Does the circus send a shiver down your spine? You may have coulrophobia, a fear of clowns.
Just because you’re terrified that Pennywise might be lurking in the sewer outside your house doesn’t necessarily mean that you grew up in Derry. Fear of clowns is a real world psychological disorder called coulrophobia and it’s not at all uncommon. In fact, “IT” author Stephen King’s own discomfort with clowning helped turn Pennywise into such an iconic horror creature.
“[C]lowns are scary,” King told Yahoo in a 2017 interview. “There’s just no way around that… I came out in support of some clowns in Europe who asked me to say something nice about clowns because they go to hospitals and try to cheer up sick kids. I mean, if I were a sick kid and I saw a f–king clown coming, all the red lines would go off on my gear, because I’d be scared to death!”
Although his 1986 novel certainly fanned the flames of coulrophobia in pop culture, examples of anti-clown sentiment stretch back throughout human history. In 1887, French playwright Catulle Mendès told the story of a murderous clown in his stage play, "La Femme de Tabarin”, and even sued librettist Ruggero Leoncavallo for doing the same five years later in his opera, “Pagliacci”.
Another enduring pop culture example of a demented clown is Batman’s arch-nemesis the Joker, who made his DC Comics debut in 1940 and who is also the focus of a Warner Bros. film hitting theaters soon. Created by Bob Kane and Bill Finger, the character was inspired by Conrad Veidt’s performance in the 1928 silent film “The Man Who Laughs”. An adaptation of the Victor Hugo novel, the story’s central protagonist, Gwynplaine, received facial scars as a child and, as an adult, his face is now locked in a terrifying grin. Unlike the Joker, Gwynplaine is a virtuous hero despite his eerie visage.
Most infamous when it comes to the dark side of clown, however, is real world serial killer John Wayne Gacy who, in the 1970s, murdered dozens of young men outside Chicago, all the time working as a volunteer children’s clown. Although there is no evidence to suggest that Gacy dressed as a clown during the killings, he soon became known as the “killer clown” following his arrest in 1978, only a few years before “IT” was published.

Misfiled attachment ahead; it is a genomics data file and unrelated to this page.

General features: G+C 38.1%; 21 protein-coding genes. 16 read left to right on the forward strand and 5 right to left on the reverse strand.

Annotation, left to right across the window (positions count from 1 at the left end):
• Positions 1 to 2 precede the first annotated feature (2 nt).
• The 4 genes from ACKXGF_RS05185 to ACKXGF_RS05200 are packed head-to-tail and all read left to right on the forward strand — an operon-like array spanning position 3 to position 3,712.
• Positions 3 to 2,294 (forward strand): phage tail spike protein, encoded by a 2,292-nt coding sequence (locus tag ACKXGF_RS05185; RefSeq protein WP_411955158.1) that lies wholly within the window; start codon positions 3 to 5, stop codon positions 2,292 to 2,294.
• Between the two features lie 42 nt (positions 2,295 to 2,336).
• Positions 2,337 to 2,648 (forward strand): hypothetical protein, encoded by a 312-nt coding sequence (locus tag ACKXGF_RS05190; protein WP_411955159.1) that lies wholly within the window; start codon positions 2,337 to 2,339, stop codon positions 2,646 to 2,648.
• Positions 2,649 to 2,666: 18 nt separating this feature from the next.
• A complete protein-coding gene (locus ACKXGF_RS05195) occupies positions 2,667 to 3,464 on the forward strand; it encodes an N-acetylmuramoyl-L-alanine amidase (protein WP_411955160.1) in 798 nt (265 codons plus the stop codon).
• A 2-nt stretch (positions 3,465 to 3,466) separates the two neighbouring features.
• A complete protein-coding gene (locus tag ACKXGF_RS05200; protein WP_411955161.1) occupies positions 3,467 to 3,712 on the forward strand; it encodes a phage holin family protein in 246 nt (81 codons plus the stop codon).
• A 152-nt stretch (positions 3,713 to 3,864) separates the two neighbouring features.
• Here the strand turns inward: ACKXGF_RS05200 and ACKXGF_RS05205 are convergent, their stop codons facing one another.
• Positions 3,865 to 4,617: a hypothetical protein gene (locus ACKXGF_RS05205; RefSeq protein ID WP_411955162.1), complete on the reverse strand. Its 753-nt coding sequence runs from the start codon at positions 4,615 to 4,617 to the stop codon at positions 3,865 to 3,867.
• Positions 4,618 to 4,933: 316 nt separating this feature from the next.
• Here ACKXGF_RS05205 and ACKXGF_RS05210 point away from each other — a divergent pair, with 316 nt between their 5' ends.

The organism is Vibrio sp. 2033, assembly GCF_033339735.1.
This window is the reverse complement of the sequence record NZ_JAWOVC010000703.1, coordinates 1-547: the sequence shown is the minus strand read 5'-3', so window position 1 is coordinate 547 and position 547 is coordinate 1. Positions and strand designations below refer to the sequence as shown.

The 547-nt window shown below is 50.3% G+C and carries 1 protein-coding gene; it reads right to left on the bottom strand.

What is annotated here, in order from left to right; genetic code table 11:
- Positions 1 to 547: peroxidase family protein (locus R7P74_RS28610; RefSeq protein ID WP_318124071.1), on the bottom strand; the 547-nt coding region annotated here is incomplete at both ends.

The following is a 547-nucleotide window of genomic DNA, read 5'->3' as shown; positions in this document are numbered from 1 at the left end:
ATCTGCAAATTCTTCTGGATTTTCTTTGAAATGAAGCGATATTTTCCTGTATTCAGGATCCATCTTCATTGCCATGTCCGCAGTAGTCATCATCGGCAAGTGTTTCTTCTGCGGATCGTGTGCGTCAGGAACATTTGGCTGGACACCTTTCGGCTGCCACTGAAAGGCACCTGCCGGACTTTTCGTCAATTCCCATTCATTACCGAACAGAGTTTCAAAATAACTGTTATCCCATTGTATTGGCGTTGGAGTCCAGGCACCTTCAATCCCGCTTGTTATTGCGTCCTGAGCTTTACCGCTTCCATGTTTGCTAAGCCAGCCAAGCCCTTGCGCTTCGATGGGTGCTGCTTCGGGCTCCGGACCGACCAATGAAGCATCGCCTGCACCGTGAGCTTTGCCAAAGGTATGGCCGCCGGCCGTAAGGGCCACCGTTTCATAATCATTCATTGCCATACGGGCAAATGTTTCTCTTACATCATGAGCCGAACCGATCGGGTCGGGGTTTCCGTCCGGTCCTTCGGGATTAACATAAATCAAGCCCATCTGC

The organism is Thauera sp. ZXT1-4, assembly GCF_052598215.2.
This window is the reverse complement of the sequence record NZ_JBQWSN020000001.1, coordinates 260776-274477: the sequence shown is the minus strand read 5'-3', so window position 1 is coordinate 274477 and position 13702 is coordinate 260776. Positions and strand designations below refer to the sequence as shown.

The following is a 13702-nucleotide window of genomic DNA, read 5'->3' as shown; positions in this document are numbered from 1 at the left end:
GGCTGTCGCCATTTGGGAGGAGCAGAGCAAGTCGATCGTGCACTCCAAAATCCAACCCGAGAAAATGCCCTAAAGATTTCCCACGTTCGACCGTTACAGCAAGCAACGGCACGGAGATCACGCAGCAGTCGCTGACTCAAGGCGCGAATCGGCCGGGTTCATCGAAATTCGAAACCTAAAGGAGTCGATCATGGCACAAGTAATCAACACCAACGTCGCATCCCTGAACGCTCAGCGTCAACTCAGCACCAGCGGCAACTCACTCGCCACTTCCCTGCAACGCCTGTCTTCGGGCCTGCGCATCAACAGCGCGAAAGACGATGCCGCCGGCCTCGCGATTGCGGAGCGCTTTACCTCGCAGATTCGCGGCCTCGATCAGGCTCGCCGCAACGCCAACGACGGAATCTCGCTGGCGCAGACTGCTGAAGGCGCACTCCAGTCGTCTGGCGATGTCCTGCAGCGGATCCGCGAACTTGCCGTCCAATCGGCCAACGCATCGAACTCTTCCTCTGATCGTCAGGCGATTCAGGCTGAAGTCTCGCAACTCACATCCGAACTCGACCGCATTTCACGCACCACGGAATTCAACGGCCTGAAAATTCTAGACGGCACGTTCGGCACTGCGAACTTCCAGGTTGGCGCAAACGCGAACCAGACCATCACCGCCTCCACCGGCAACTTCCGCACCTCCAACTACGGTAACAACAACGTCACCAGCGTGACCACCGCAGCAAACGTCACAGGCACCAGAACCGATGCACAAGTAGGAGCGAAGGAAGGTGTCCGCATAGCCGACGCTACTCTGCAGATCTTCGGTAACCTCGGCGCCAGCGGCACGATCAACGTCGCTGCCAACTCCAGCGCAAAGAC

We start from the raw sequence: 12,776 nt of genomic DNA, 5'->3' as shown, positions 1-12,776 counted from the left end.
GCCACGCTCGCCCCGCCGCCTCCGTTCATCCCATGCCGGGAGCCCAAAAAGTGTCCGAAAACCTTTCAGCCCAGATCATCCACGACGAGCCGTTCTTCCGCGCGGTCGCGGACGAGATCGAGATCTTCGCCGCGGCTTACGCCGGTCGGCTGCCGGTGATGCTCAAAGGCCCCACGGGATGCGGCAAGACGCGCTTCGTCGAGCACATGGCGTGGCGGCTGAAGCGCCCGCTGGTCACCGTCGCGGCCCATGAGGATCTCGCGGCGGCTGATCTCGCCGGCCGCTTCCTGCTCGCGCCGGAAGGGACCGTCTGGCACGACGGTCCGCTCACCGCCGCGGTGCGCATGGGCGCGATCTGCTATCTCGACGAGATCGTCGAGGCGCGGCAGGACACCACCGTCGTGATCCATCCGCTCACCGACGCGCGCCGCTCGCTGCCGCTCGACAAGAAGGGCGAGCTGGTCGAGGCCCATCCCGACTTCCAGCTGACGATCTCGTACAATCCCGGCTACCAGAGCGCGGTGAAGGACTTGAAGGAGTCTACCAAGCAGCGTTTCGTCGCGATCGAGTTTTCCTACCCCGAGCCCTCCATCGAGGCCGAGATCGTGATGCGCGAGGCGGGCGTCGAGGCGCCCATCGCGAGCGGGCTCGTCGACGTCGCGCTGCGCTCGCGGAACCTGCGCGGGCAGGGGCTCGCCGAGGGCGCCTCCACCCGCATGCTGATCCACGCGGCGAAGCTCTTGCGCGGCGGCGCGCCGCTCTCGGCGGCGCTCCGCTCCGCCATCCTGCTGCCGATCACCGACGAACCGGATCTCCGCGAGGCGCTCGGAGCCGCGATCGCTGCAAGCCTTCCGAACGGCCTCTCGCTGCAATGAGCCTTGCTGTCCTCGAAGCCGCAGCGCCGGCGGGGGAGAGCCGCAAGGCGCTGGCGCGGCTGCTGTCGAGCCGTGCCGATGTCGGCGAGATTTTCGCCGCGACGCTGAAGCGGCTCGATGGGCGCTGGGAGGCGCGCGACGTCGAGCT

“Of all of the scary creatures in books and movies, Pennywise was the most traumatizing for me as a kid,” says actor Andy Bean, who plays the adult Stanley Uris in IT Chapter Two. “I couldn’t go to bed for an entire month.”
When audiences catch up with Pennywise 27 years after the events of the first film, they will encounter another chilling performance from Bill Skarsgård. Although he may seem like the same IT, the actor teases that the dancing clown’s motivations have somewhat shifted.
“So much about what happened in the past was about scaring the kids away,” he says. “Now, it’s about getting them back, because he missed them in his own way. I think that makes for a stronger villain. Fear has always been his weapon, his tool. He instills fear in humans, but he’d never understood what that was until the Losers, and then he felt it for himself. I think a strange bond was formed then. To have an opponent that almost matched him is intriguing. And after a long absence, a craving can develop for the things that one misses.”